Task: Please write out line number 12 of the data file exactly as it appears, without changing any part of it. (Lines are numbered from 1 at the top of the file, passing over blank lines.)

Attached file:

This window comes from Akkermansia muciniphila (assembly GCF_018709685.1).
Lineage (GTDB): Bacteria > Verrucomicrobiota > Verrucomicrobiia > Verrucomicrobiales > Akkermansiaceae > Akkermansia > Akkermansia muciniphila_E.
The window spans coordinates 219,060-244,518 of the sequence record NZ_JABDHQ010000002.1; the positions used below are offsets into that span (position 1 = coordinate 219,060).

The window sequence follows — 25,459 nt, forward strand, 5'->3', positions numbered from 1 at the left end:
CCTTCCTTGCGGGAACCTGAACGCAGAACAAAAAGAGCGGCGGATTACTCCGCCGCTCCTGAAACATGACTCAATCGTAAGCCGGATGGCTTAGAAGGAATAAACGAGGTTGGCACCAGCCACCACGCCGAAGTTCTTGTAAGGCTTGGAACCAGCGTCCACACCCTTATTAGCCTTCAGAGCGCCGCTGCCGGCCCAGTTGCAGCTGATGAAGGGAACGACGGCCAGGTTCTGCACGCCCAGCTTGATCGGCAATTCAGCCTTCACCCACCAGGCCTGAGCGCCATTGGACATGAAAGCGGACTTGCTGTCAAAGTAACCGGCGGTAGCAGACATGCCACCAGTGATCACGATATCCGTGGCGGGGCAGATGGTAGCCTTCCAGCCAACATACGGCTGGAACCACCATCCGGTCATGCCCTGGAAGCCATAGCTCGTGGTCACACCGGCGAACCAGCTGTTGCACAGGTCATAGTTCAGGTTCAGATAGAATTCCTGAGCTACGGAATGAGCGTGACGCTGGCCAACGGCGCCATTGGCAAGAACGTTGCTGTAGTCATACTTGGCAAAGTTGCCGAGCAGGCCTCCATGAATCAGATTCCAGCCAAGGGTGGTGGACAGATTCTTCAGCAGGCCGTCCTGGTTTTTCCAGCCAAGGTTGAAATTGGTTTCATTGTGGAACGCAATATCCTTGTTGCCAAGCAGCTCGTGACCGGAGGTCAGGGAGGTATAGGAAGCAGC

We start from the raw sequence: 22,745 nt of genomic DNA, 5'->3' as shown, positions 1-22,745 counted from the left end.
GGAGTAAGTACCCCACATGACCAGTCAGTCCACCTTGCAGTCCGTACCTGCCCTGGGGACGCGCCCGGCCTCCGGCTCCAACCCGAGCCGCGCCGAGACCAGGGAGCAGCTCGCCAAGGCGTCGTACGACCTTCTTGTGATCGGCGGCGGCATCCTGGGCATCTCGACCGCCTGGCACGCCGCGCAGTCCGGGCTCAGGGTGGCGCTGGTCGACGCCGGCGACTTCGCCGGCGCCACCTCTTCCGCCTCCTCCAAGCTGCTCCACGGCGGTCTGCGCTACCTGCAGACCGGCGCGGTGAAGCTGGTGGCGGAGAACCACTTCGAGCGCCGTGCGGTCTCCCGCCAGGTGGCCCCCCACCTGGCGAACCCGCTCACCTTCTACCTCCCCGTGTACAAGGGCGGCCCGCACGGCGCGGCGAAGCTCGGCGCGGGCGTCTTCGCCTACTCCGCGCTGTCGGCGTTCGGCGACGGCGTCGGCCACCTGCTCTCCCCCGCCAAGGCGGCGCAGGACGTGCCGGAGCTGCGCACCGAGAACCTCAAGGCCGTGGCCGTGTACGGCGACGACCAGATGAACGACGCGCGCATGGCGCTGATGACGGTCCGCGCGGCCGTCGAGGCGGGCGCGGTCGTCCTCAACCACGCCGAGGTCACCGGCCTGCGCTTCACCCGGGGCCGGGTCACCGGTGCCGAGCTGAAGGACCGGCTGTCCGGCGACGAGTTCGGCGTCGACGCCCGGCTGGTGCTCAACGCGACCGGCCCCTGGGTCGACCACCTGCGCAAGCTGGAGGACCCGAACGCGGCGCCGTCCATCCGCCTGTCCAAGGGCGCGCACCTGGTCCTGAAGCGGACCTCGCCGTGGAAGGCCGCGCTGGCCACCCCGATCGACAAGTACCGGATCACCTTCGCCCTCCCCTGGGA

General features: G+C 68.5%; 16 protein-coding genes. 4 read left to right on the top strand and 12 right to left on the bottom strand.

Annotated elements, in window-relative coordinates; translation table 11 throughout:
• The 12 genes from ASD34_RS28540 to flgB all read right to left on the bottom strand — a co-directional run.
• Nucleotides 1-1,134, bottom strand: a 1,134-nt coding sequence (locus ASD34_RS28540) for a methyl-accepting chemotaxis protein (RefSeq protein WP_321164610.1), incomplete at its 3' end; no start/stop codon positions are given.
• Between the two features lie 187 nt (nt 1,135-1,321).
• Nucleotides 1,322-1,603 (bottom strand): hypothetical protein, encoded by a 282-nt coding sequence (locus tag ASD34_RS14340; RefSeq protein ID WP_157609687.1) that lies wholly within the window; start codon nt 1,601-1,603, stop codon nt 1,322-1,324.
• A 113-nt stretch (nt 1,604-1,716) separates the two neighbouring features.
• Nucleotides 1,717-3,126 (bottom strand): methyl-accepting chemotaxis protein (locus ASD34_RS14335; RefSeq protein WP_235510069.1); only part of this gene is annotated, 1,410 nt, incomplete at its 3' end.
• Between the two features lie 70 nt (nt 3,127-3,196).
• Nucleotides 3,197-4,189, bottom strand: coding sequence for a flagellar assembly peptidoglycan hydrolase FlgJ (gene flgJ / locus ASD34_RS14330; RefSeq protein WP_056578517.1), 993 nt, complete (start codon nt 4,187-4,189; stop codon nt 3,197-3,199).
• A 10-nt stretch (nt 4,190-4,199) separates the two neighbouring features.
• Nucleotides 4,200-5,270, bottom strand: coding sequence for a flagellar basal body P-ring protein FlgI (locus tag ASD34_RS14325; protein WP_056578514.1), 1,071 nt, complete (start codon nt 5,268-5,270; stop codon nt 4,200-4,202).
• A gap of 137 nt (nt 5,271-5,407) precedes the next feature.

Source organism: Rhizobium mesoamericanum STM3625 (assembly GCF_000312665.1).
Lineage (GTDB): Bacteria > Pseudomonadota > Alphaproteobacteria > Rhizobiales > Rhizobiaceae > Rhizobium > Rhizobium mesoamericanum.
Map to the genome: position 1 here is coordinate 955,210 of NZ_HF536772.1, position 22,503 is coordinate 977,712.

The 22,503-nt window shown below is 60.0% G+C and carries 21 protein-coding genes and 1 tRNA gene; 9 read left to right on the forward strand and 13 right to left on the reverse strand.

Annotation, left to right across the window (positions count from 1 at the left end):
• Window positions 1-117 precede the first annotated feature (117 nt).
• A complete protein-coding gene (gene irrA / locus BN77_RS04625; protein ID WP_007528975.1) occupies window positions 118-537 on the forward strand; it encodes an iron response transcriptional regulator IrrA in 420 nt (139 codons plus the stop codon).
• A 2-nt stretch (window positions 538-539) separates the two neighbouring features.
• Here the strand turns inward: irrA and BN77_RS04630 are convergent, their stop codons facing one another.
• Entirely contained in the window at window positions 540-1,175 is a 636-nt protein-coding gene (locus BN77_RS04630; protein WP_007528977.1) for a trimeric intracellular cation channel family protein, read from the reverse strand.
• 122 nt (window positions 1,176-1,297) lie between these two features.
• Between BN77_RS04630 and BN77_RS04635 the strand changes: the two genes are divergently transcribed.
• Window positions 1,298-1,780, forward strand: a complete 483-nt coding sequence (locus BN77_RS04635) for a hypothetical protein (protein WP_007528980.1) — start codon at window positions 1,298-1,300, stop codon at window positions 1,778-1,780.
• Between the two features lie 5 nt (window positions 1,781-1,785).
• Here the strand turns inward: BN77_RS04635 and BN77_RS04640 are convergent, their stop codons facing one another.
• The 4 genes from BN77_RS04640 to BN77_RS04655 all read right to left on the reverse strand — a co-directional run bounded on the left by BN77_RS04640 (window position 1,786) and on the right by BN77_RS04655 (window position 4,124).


• Between the two features lie 187 nt (nt 1,135-1,321).